But, as Panama’s piece last week about Common reminds us, we have to be careful with assigning certain titles to people who don’t deserve or even want them. And, regarding Jay-Z’s new status as the marriage and relationship role model for young black men, be careful what you wish for because it just might happen.

—Damon Young (aka “The Champ”)

Blue Ivy Carter: The First Black “Celebrity Baby”

Everyone reading this can probably recall two or three news events that impacted you so much that you’ll always remember exactly where you were and what you were doing when you first heard about it.

These occurrences, forever etched into our consciousness, can be split into two different types, and both types have to do with how we felt when we first became aware of them

Type 1. “This is some historic sh*t.”

Type 2.Damn. I didn’t realize it at the time, but earlier I witnessed some historic sh*t. I should probably make sure I remember this.”

For instance, I was sitting on the couch at my parent’s house during the infamous Pacers-Pistons brawl, and from the moment Ron Artest jumped into the stands I knew I was watching something I’d always remember. I immediately knew it would be a landmark event, immediately knew it would dominate any conversation I had for the next 72 to 96 hours, immediately knew it would have a transformative impact on the NBA, immediately knew that I’d always remember exactly where I was when it happened, and immediately knew it would cement Ron Artest’s status as the highest-functioning crazy motherf*cker on the planet.

On the other hand, the “etchededness” of 9/11 — an event I’m sure would be on most American’s lists — wasn’t as immediate. Sure, I remember exactly where I was when first hearing that tower one was hit by a plane, but it wasn’t until later that morning that I realized exactly how historic of an event that would be. (The first thing I said after my roommate woke me up to tell me that a plane had crashed into the World Trade Center? “They need to stop letting Harlem n*ggas in flight school.”)

The news of the birth of Blue Ivy Carter does neither. I will not remember where I was when I first heard saw it trending on Twitter, and if anyone outside of the Carter/Knowles circle has “Where I was when I first heard Beyonce had a baby” forever etched into their brains right now, they must have some sh*tty-ass brains.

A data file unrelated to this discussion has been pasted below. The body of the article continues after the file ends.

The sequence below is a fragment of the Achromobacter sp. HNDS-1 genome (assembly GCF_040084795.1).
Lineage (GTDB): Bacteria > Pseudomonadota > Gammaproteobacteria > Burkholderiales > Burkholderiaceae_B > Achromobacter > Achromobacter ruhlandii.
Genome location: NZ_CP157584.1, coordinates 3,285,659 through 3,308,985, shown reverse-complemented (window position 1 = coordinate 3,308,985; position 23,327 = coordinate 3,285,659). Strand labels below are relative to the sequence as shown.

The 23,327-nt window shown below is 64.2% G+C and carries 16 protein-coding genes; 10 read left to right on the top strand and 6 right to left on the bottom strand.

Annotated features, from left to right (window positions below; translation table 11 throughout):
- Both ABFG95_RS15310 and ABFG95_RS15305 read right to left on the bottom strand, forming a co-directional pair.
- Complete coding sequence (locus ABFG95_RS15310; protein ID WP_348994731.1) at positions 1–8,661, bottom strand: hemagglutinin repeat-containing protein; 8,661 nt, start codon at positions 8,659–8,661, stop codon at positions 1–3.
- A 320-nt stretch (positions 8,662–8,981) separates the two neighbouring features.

With that being said, I wonder if, 20 to 25 years from now, the birth of Blue Ivy Carter will be an historically relevant moment. I realize this seems like hyperbole — she’s not even two days old and it sounds like I’m already reserving her star on the Walk of Fame — but she’s already made history. She’s the first African-American ever who was famous before she was even born.

Think about it. There have been black child stars (Michael Jackson, Emmanuel Lewis, Raven Symone, etc), black stars who had children at the height of their fame, famous children of uber-popular black people (Malia and Sasha Obama) and even established black stars who had children while at the height of their fame and saw those children become famous while they were still children (Willow and Jaden Smith).

But, never has there been a child produced by an African-American couple while both mother and father were A-list celebrities; a baby whose potential first name, last name, size, facial features, complexion, future, inherited traits, musical talent, business acumen, connection to the Illuminati, and existence (Remember, there was an actual debate a few weeks ago over whether Beyonce was even pregnant.) was discussed, debated, joked on, and theorized about by hundreds of thousands of people before she was even here.

With all that being said, I have no idea what all of this means. I have no idea if her birth is truly the most “post-racial” moment ever. I have no idea if Blue Ivy Carter is truly the most post-modern baby ever. I have no idea what her birth signifies, or if it even signifies anything at all. .

And, aside from the likelihood of Blue Ivy Carter being the first African-American baby to cause a multi-million dollar bidding war for the rights to print her pictures first, I (obviously) have no idea how the life of the first black celebrity baby will play out. I know it won’t be “normal” but I’m not going to assume it’s going to be completely abnormal either.

But while I don’t know what any of this means, I do know that the birth of Blue Ivy Carter definitely matters. How, you ask? I don’t know. I know that it matters/will matter, but I don’t know why. Ask me again in 20 to 25 years.

—Damon Young (aka “The Champ”)